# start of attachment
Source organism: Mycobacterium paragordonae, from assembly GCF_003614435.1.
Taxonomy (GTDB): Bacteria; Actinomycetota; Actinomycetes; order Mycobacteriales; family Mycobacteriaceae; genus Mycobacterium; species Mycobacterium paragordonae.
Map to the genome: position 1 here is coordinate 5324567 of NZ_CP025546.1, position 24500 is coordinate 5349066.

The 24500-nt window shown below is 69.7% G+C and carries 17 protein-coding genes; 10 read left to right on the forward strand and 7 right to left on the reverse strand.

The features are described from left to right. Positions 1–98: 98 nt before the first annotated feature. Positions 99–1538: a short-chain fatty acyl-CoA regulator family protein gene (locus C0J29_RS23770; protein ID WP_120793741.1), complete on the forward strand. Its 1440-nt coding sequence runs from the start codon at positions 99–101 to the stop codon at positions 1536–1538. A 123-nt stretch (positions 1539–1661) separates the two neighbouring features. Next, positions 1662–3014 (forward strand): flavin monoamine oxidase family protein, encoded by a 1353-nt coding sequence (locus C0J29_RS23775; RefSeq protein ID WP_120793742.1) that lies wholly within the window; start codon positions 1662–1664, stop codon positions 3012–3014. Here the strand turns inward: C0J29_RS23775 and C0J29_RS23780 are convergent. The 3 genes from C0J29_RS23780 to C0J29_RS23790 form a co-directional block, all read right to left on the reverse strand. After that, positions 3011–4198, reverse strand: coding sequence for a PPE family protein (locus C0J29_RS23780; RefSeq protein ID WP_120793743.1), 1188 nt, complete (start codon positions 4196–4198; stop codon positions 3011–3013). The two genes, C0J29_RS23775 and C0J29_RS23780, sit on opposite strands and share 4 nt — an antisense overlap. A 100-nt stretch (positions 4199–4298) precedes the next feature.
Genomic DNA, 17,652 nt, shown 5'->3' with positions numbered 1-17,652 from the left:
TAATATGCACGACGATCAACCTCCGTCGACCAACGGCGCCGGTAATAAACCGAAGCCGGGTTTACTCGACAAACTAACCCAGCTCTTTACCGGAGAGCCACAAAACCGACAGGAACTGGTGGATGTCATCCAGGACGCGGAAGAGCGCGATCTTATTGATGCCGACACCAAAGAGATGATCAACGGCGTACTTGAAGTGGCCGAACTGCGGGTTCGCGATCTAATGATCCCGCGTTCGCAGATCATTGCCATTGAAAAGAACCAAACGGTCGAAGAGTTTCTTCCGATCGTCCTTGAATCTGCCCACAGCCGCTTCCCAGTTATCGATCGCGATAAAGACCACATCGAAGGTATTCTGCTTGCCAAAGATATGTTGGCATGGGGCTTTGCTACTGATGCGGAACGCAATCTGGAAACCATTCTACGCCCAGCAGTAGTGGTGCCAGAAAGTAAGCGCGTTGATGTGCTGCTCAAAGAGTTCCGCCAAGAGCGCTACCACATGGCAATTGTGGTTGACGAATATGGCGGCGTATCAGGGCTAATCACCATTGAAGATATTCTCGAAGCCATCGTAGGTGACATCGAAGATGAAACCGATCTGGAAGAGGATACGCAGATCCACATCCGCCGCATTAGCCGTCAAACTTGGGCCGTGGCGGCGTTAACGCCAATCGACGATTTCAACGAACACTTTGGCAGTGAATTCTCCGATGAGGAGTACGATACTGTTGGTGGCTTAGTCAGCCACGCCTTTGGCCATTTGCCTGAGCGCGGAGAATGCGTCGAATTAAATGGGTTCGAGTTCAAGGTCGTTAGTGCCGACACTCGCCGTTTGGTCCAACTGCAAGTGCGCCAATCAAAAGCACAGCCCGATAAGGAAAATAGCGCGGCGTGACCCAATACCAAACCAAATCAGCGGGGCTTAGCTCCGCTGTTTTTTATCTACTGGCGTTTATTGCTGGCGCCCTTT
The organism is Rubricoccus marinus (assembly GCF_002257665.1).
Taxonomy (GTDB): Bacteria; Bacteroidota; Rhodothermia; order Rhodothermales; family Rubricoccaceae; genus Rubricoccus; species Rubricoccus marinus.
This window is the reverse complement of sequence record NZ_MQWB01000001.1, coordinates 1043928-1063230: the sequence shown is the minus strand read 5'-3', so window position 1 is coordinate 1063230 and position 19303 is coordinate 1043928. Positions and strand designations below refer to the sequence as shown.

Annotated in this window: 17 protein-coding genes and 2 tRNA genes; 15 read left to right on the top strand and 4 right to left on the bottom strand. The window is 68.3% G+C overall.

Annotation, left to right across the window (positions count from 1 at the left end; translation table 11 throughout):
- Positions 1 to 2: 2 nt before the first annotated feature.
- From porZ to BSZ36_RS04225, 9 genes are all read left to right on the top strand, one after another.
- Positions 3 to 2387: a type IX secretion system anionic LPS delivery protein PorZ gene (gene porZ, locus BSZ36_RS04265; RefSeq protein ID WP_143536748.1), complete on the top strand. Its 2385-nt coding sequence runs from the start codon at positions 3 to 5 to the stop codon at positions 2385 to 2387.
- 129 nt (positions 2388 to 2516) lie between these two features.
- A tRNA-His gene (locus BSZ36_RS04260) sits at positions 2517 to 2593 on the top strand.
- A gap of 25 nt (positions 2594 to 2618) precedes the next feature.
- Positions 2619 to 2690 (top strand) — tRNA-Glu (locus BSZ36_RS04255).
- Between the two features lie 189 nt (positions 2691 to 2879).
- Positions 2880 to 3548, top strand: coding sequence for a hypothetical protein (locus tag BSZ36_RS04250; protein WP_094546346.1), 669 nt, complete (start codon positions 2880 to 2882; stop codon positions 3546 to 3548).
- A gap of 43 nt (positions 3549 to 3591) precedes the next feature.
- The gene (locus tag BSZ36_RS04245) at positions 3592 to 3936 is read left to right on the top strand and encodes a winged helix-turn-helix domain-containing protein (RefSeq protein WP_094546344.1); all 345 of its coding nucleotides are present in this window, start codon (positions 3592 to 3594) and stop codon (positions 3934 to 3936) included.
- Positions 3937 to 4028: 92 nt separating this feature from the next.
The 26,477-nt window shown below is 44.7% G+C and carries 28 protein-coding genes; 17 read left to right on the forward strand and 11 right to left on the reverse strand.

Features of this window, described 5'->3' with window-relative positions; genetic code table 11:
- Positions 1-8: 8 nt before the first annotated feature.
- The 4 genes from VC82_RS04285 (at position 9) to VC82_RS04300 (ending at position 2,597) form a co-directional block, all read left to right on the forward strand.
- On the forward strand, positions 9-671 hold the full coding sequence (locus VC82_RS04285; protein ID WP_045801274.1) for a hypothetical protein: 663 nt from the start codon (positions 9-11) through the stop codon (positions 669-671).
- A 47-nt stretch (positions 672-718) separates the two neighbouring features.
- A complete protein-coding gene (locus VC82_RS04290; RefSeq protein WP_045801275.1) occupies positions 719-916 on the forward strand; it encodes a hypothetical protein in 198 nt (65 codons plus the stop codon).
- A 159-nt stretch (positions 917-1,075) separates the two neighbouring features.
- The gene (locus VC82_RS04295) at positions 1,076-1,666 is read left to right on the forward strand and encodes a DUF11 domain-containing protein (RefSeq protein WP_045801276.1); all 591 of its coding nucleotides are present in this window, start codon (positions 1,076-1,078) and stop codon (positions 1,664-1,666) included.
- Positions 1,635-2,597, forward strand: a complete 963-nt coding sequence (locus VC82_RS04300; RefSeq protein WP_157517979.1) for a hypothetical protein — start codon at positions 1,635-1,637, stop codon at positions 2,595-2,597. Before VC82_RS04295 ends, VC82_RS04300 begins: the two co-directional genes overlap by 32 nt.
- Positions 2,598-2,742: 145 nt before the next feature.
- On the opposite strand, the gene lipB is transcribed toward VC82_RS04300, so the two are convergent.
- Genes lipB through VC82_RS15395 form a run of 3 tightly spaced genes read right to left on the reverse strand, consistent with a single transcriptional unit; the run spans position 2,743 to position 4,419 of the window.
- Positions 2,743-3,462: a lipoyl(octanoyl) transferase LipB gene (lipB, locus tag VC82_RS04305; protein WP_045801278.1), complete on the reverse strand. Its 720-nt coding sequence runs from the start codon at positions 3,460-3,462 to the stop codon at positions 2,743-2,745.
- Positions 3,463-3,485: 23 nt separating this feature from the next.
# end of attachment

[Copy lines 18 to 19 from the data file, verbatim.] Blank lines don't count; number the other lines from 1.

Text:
- A gap of 25 nt (positions 2594 to 2618) precedes the next feature.
- Positions 2619 to 2690 (top strand) — tRNA-Glu (locus BSZ36_RS04255).